The sometimes wacky, mostly wordy, frequently pictorial, blogdom of Mark Devereux

Posts tagged “London

Butter Chickens and Bureaucrats

That groggy moment immediately after one is roused from a deep sleep is always filled with the odd sensation of not quite knowing whether you’re still in the dream world or back to the physical. A couple of such moments will bookend this first blog entry since early 2012 (see below).

I was certain I was having one of my more bizarre dreams last week when I was confronted with a wild-haired, stark-naked woman screaming incomprehensibly at me from above. Depending upon the progression of the dream, this scenario can end up rather well or result in some nightmarish, weapon-wielding disaster. This one looked like heading into the latter territory. One usually hopes that the brain deals with these types by shooing them away and providing a more serene replacement. My brain clearly wasn’t up to the task as the apparition continued yelling and, surprisingly to me, the dreamworld morphed into the reality as I discovered that my lovely wife (I need to compensate for the earlier description) seemed to be repeating, with a staccato regularity, “I can’t find my passport, I can’t find my passport, etc, etc….” For you musical types out there, it appeared to be in 4-4 time….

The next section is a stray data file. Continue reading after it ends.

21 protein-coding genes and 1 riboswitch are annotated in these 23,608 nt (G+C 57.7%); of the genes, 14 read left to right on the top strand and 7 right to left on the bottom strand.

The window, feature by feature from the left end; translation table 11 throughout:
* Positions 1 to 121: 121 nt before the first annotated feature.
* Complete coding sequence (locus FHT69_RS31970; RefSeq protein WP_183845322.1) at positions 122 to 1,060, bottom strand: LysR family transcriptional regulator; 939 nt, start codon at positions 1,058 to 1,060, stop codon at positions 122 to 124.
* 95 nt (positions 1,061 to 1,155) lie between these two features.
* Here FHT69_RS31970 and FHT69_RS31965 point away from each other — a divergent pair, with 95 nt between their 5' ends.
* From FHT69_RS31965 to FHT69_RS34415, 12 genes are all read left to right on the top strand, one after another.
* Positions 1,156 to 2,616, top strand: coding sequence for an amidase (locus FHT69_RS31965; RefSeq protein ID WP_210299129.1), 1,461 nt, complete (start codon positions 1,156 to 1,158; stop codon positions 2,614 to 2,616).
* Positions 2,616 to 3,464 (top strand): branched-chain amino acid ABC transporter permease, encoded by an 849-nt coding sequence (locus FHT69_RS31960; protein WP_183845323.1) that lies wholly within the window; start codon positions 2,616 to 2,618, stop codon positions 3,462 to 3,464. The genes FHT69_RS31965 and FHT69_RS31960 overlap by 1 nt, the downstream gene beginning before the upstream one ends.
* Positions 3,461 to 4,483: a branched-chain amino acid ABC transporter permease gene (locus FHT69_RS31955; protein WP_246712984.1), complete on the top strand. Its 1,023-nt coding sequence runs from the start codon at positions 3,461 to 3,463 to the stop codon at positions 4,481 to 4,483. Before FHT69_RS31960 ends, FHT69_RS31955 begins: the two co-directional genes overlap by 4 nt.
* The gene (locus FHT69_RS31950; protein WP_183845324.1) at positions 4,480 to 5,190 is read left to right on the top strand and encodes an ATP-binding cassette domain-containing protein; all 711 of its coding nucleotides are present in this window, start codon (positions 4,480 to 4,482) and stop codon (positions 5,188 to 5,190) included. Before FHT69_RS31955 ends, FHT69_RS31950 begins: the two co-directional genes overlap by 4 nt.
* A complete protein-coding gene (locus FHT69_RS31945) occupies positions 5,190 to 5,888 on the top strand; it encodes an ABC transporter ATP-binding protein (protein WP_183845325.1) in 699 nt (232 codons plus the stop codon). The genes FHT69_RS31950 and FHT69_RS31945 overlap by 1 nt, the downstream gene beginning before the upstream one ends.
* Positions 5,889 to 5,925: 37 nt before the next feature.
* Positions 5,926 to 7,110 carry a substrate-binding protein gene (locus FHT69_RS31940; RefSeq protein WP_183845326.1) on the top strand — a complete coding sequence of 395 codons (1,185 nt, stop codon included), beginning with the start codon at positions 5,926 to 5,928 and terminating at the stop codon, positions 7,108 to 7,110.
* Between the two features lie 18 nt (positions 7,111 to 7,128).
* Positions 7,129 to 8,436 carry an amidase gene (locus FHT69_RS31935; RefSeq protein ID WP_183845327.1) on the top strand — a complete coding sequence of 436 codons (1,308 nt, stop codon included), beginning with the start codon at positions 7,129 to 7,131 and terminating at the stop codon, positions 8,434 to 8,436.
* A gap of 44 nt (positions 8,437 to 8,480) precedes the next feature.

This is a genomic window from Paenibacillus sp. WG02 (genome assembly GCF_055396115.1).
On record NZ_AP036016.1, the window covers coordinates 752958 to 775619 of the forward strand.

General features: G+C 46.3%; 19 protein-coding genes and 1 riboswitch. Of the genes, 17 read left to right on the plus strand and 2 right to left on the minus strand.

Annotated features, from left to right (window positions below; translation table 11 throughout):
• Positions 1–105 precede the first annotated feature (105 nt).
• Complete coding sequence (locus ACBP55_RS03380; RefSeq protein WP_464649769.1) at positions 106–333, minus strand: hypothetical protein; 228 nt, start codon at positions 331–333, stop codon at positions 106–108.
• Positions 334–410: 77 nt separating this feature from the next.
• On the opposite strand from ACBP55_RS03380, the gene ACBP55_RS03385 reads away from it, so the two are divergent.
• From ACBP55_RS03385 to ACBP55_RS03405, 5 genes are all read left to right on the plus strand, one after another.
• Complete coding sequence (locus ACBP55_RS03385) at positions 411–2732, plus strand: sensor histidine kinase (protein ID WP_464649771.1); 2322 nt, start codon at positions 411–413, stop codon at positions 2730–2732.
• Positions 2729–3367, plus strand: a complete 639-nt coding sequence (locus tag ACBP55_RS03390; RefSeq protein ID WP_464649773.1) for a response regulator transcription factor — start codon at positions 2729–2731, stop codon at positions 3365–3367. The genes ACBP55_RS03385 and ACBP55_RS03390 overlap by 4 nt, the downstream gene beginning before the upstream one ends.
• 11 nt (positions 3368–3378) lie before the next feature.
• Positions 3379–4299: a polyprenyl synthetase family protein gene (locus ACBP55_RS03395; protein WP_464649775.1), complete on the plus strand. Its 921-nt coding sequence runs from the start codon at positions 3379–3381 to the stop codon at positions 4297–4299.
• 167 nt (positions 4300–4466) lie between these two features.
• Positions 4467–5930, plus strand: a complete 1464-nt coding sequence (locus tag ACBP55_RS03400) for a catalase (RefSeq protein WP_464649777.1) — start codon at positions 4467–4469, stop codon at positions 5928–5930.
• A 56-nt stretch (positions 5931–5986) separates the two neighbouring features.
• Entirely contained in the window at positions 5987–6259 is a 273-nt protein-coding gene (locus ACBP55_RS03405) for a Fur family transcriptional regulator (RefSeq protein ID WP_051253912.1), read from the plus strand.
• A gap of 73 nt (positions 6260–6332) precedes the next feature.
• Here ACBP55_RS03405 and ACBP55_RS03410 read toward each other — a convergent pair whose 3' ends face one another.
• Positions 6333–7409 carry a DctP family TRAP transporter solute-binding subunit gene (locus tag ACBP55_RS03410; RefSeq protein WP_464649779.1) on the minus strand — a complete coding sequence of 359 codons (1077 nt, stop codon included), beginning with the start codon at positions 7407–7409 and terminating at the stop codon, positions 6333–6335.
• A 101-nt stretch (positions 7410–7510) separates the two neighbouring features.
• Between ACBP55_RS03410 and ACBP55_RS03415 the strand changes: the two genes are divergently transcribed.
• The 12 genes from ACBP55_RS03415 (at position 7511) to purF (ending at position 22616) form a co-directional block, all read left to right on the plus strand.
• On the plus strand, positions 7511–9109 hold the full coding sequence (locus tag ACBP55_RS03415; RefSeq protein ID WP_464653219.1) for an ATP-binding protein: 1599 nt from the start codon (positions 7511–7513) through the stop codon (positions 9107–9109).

Brita was having one of her “waking up every couple of hours” nights and, this time, had started to wonder whether the Indian consular peeps had mistakenly given her the wrong visa (nothing like drowsiness to get the brain moving in odd directions). Just to make sure, she’d hauled herself out of bed to check. Being a AAA personality type, she always keeps things organized and in the same place. Well…needless to say there was no passport to be found. While I had continued to snooze happily, she’d searched everywhere she could think of in the house – to no avail. Right about this time, my nightmare started to unfold….